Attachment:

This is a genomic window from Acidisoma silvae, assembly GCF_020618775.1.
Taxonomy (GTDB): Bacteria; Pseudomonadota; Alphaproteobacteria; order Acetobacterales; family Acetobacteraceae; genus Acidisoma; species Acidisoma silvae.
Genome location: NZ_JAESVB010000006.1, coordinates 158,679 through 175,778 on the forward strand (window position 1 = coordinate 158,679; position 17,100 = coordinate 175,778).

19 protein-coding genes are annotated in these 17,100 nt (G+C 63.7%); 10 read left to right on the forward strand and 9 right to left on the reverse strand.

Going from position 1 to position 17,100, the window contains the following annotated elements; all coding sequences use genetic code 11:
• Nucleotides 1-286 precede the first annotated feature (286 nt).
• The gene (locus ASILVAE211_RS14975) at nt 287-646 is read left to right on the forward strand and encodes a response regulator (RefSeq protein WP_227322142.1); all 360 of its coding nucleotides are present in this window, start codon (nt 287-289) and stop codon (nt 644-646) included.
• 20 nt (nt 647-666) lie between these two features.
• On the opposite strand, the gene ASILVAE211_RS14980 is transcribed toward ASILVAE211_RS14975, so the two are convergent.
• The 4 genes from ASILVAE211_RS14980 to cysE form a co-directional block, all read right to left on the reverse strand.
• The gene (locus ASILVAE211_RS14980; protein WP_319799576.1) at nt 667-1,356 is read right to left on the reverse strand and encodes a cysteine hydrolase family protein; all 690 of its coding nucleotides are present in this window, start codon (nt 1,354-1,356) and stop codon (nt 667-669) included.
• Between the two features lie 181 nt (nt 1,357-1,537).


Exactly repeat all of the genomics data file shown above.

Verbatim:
This is a genomic window from Acidisoma silvae, assembly GCF_020618775.1.
Taxonomy (GTDB): Bacteria; Pseudomonadota; Alphaproteobacteria; order Acetobacterales; family Acetobacteraceae; genus Acidisoma; species Acidisoma silvae.
Genome location: NZ_JAESVB010000006.1, coordinates 158,679 through 175,778 on the forward strand (window position 1 = coordinate 158,679; position 17,100 = coordinate 175,778).

19 protein-coding genes are annotated in these 17,100 nt (G+C 63.7%); 10 read left to right on the forward strand and 9 right to left on the reverse strand.

Going from position 1 to position 17,100, the window contains the following annotated elements; all coding sequences use genetic code 11:
• Nucleotides 1-286 precede the first annotated feature (286 nt).
• The gene (locus ASILVAE211_RS14975) at nt 287-646 is read left to right on the forward strand and encodes a response regulator (RefSeq protein WP_227322142.1); all 360 of its coding nucleotides are present in this window, start codon (nt 287-289) and stop codon (nt 644-646) included.
• 20 nt (nt 647-666) lie between these two features.
• On the opposite strand, the gene ASILVAE211_RS14980 is transcribed toward ASILVAE211_RS14975, so the two are convergent.
• The 4 genes from ASILVAE211_RS14980 to cysE form a co-directional block, all read right to left on the reverse strand.
• The gene (locus ASILVAE211_RS14980; protein WP_319799576.1) at nt 667-1,356 is read right to left on the reverse strand and encodes a cysteine hydrolase family protein; all 690 of its coding nucleotides are present in this window, start codon (nt 1,354-1,356) and stop codon (nt 667-669) included.
• Between the two features lie 181 nt (nt 1,357-1,537).